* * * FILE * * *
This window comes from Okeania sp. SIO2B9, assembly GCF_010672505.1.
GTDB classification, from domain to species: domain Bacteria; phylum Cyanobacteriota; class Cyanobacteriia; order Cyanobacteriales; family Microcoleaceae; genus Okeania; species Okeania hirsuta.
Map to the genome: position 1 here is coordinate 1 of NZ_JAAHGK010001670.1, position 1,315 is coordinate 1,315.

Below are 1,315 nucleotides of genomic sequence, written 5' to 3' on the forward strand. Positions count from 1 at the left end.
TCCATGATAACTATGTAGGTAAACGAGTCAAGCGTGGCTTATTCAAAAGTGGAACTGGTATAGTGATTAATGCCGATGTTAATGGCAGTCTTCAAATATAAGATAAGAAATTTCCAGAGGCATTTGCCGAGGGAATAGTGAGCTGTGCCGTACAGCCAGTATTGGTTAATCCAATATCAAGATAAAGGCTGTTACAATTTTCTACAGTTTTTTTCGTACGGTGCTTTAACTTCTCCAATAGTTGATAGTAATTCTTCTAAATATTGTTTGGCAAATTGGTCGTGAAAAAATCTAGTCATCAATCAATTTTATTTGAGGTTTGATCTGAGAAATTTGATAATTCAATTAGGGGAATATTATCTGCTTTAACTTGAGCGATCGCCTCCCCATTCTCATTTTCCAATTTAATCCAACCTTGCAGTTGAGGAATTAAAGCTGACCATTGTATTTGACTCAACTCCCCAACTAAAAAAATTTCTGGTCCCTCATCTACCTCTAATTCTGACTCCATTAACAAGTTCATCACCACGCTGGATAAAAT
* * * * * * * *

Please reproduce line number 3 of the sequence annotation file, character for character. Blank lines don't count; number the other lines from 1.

Map to the genome: position 1 here is coordinate 1 of NZ_JAAHGK010001670.1, position 1,315 is coordinate 1,315.